As young mother and an event organizer, she has found it hard to explain to her children why they cannot go to school or socialize freely with their peers as before.

“Sometimes it gets difficult as they do not understand what is happening due to their age, this at times becomes hard on me as they often think I am punishing them,”

Her contract was put on hold as no event or public gatherings can take place due to the pandemic. This has brought other challenges along with it, as she has to find means of fending for her family expenditures that including rent and food.

“I often wake up in the middle of the night with worries about my next move as the pandemic does not exhibit any signs of easing up,” she says. She adds that she has been forced to sort for manual jobs to keep her family afloat.

Ms. Mary Wahome, a Counseling Psychologist and Programs Director at ‘The Reason to Hope,’ in Karen, Nairobi says that such kind of drastic life changes have an adverse effect on one’s mental status including their family members and if not addressed early can lead to depression among other issues.

“We have had cases of people indulging in substance abuse to deal with the uncertainty and stress brought about by the pandemic, this in turn leads to dependence and also domestic abuse,”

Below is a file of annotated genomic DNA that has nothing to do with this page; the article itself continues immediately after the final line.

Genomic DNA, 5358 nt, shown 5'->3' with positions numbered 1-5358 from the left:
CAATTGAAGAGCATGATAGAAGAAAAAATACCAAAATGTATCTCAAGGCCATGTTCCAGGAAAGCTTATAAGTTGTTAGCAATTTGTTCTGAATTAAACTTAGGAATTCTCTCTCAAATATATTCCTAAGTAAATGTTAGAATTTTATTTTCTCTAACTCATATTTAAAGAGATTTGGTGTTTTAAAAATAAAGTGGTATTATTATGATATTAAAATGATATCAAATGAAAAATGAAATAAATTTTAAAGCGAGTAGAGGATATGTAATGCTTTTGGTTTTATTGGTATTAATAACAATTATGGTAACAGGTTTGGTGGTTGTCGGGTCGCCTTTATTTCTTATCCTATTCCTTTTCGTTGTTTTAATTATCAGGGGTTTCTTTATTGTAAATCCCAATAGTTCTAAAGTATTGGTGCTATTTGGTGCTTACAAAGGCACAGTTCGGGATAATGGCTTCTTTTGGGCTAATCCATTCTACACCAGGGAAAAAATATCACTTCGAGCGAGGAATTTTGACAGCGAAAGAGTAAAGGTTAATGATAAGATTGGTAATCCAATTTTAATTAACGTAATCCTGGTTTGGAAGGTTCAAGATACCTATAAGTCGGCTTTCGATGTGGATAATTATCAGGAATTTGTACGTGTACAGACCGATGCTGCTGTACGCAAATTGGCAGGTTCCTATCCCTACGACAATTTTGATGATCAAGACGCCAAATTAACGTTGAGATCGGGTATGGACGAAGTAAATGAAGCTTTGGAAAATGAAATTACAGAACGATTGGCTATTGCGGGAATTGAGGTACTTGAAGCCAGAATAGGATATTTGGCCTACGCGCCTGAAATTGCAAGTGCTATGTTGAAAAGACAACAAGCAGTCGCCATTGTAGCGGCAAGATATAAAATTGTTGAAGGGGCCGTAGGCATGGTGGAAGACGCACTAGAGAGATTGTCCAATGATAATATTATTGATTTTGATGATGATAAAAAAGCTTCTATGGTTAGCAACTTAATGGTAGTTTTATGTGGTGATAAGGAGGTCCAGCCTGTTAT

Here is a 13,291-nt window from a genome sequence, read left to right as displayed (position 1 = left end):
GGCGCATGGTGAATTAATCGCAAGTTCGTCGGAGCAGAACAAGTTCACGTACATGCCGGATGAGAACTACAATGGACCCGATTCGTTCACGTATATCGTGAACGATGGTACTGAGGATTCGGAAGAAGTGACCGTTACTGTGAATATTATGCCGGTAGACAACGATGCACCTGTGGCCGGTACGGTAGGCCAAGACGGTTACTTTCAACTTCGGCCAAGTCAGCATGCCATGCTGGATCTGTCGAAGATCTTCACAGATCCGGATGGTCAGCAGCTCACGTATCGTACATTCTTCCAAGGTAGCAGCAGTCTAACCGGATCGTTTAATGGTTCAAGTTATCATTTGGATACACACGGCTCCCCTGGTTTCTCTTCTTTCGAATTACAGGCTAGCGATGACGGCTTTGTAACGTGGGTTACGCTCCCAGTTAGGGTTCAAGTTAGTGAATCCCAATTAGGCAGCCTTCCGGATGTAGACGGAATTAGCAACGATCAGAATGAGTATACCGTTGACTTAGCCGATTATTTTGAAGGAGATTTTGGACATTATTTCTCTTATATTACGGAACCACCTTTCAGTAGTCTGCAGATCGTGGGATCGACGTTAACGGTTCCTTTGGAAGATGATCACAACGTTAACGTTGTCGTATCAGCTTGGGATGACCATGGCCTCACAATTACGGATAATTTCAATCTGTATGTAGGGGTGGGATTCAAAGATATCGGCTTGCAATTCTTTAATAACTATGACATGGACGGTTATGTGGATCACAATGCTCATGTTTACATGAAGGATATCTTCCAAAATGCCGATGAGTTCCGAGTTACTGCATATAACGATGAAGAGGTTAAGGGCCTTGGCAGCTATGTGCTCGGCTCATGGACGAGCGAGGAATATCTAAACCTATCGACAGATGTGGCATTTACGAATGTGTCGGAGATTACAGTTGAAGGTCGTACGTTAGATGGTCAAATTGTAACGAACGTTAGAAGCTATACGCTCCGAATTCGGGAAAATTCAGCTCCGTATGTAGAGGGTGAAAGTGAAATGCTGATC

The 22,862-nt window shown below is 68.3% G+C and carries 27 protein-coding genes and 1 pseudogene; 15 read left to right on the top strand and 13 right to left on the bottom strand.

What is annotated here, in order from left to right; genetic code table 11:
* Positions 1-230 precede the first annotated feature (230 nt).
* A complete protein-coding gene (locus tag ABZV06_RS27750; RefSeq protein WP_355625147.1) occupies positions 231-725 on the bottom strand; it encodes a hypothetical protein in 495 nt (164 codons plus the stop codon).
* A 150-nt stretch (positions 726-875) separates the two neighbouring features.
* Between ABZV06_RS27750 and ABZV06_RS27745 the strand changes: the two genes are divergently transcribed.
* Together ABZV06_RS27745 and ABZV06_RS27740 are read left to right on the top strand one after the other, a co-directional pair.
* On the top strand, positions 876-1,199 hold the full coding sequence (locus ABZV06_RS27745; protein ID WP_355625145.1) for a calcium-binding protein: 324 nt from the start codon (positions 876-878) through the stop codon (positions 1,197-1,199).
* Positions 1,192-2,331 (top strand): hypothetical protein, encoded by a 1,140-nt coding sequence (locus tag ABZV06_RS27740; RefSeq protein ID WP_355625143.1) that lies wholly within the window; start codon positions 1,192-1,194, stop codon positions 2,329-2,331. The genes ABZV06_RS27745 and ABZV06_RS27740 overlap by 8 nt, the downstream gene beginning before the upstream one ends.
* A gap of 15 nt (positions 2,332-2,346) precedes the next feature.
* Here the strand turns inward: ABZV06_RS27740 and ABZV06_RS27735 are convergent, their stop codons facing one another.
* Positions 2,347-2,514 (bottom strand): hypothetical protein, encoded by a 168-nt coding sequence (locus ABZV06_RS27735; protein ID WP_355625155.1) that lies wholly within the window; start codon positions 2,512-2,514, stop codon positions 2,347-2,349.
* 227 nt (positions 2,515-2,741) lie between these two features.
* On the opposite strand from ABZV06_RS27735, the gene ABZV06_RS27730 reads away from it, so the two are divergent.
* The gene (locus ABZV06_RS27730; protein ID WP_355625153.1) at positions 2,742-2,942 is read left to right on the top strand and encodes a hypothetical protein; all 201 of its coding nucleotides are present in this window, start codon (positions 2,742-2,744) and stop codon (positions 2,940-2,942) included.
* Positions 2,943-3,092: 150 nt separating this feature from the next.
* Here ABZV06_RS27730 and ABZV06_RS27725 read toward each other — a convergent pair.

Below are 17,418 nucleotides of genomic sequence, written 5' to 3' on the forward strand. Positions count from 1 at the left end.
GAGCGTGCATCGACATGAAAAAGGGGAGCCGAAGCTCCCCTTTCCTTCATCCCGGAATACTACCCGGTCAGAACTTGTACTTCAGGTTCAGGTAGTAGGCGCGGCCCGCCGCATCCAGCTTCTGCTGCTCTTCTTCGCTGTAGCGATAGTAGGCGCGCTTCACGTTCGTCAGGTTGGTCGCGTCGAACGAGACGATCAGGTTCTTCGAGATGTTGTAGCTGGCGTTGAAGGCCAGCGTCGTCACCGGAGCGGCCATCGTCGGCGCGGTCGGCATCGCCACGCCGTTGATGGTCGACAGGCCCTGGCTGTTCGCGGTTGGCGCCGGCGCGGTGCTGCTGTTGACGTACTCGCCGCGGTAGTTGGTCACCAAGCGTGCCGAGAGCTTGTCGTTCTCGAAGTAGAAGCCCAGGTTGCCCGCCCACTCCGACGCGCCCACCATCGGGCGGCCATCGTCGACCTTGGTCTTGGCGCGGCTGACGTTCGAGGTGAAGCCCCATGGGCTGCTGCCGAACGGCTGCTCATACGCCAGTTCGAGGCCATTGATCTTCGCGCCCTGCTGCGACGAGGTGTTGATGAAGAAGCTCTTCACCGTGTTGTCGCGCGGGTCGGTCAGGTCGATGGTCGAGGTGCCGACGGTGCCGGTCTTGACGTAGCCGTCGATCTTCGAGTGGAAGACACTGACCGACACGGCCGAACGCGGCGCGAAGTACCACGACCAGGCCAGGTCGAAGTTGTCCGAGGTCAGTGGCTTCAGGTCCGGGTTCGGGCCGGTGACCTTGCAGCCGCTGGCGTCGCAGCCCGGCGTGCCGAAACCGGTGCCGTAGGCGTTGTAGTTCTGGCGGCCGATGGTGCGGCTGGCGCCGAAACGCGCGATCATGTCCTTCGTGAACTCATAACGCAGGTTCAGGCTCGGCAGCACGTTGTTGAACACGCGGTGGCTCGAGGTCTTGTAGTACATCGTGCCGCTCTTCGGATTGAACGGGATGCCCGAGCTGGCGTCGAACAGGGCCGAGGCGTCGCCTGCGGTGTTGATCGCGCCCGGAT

Sam Njoroge , a waiter at a local hotel in Kiambu, has found himself indulging in substance abuse due to challenges he is facing after the hotel he was working in was closed down as it has not yet met the standards required by the MOH to open.

“My day starts at 6am where I go to a local pub, here I can get a drink for as little as Sh30, It makes me suppress the frustration I feel.” he says.

Sam is among the many who have found themselves in the same predicament and resulted to substance abuse finding ways to beat strict measures put in place by the government on the sale of alcohol so as to cope.

Mary says, situations like Sam’s are dangerous and if not addressed early can lead to serious complications, including addiction and dependency, violent behavior and also early death due to health complications.

She has, however, lauded the government for encouraging mental wellness and also launching the Psychological First Aid (PFA) guide in the wake of the virus putting emphasis on the three action principal of look, listen and link. “When we follow this it will be easy to identify an individual in distress and also offer assistance”.

Mary has urged anyone feeling the weight of the virus taking a toll on them not to hesitate but look for someone to talk to.

“You should not only seek help from a specialist but also talk to a friend, let them know what you are undergoing and how you feel, this will help ease their emotional stress and also find ways of dealing with the situation they are facing,” She added

Mary continued to stress on the need to perform frequent body exercises as a form of stress relief, reading and also taking advantage of this unfortunate COVID-19 period to engage in hobbies and talent development.

“Let people take this as an opportunity to kip fit, get in touch with one’s inner self and  also engage in   reading that would  help expand their knowledge.